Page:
When Lorraine Hansberry (1930-1965) was eight years old, her middle class family moved from Chicago's “Black Belt” to one of the city's restrictive covenant neighborhoods (i.e., neighborhoods where white homeowners agreed to not sell to Blacks). Violent protests around the Hansberry home erupted and lawsuits were filed with the case making it all the way to the US Supreme Court.
After studying at the University of Wisconsin and The New School (NYC), Hansberry worked at the black newspaper Freedom in New York City. In her spare time, she wrote a play. Drawing on her own experiences, A Raisin in the Sun, told the story of a Black family in Chicago. It was was a huge success on Broadway and Hansberry became the first Black playwright and the youngest playwright to win the New York Critics’ Circle award. Besides her writing career, Hansberry was active in the civil rights movement. Under a guarded identity, she also wrote about feminism and homophobia in The Ladder, the magazine of the Daughters of Bilitis, a lesbian organization.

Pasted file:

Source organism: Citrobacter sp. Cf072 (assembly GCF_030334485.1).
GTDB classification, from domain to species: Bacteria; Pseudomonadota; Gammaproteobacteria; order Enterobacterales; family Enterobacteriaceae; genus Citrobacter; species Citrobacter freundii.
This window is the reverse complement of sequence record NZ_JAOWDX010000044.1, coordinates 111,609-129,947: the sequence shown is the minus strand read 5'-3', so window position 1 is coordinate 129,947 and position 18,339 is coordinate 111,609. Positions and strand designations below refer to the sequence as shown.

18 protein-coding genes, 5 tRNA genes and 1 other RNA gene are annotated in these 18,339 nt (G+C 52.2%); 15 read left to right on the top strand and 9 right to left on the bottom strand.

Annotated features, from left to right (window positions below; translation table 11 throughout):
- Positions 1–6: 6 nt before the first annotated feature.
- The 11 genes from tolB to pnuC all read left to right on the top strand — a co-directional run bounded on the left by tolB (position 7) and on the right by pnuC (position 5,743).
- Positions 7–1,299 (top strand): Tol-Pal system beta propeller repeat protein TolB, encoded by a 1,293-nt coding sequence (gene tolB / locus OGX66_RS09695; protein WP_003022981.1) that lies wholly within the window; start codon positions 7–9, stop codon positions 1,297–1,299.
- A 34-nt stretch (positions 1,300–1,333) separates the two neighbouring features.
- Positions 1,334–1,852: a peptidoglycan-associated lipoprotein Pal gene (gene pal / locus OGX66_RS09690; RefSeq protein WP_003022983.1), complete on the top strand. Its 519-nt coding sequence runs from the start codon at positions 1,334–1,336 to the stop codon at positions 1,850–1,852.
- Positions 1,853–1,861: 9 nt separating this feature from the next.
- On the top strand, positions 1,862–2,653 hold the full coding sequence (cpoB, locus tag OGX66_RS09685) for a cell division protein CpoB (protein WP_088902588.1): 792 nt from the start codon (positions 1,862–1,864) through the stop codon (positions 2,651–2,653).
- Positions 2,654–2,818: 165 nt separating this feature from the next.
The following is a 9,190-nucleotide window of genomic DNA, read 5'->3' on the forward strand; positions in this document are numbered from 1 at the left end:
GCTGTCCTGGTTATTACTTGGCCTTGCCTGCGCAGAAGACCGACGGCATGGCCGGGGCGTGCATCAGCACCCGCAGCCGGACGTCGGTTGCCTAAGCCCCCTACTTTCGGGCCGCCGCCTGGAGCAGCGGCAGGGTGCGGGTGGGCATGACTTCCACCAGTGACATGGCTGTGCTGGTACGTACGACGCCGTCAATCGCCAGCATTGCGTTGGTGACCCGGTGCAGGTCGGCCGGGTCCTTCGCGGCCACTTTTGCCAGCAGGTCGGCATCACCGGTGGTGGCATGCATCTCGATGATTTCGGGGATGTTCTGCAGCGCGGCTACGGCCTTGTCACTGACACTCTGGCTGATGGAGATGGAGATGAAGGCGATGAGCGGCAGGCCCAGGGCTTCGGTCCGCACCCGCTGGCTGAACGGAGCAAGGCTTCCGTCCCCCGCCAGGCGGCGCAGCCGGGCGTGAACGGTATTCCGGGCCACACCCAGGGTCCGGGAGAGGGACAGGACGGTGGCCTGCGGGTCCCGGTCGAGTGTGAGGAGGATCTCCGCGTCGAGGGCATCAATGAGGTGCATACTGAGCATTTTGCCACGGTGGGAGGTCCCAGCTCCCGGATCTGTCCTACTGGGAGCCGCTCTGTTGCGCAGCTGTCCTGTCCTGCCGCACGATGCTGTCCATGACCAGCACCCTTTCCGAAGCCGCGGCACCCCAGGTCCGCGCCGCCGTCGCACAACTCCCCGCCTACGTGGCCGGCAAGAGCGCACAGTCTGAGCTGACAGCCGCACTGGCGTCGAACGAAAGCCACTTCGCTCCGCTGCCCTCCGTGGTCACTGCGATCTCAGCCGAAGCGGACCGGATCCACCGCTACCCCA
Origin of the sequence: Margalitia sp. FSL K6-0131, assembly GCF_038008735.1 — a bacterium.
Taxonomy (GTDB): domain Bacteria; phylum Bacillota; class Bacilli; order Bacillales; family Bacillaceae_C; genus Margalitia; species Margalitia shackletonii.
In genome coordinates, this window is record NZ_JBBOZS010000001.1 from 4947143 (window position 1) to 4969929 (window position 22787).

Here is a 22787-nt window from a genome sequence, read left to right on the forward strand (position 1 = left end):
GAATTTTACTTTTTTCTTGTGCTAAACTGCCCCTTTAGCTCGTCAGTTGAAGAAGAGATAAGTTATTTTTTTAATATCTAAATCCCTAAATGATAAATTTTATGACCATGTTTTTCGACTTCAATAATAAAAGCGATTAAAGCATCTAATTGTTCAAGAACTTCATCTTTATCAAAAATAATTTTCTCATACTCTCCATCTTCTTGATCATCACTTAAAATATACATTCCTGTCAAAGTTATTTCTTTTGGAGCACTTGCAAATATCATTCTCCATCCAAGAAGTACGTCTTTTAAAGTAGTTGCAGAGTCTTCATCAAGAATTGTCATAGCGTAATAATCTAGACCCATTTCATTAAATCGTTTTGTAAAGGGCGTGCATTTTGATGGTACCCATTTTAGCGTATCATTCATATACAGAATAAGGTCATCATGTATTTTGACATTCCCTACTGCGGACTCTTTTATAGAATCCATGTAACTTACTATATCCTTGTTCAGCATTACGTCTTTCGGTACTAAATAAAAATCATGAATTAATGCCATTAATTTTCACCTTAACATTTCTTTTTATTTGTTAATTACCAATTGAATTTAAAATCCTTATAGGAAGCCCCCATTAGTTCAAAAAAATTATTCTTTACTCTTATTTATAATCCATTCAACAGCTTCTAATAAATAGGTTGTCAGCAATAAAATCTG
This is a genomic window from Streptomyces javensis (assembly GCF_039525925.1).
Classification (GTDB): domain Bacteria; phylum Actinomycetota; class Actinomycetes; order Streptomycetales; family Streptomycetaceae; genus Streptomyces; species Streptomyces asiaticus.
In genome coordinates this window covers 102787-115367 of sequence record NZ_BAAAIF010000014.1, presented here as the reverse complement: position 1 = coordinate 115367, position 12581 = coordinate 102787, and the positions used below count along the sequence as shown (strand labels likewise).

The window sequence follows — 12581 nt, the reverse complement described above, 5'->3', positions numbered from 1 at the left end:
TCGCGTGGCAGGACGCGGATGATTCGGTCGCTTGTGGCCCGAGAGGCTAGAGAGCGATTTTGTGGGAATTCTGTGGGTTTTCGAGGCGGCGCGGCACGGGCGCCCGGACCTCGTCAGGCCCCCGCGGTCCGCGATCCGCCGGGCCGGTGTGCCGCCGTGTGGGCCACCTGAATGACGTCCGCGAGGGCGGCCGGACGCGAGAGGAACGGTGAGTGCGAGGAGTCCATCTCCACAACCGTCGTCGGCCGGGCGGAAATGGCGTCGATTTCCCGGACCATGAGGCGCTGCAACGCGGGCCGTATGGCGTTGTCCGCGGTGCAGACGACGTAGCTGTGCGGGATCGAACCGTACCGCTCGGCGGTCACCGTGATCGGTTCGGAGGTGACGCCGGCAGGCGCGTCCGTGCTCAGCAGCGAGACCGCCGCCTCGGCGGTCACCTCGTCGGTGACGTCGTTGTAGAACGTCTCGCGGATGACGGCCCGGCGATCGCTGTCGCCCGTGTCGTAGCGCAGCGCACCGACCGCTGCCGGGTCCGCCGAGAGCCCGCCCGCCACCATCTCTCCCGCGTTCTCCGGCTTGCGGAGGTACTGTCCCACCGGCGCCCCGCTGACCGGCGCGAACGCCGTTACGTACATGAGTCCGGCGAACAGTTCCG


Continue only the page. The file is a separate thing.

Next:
Hansberry died of cancer at the age of 34. Her unpublished writings, speeches and journal entries were woven together to create the book and a stage play, To Be Young, Gifted and Black.
Why this stop? The King stop on the Green Line is 3 blocks of the Hansberry family home (where they were threatened by a white mob).
Listen to Studs Terkel interview Lorraine Hansberry (May 1959).
The image is a photo of Lorraine Hansberry's Legacy Walk plaque. Chicago's Legacy Walk is the world's only outdoor LGBTQ history museum.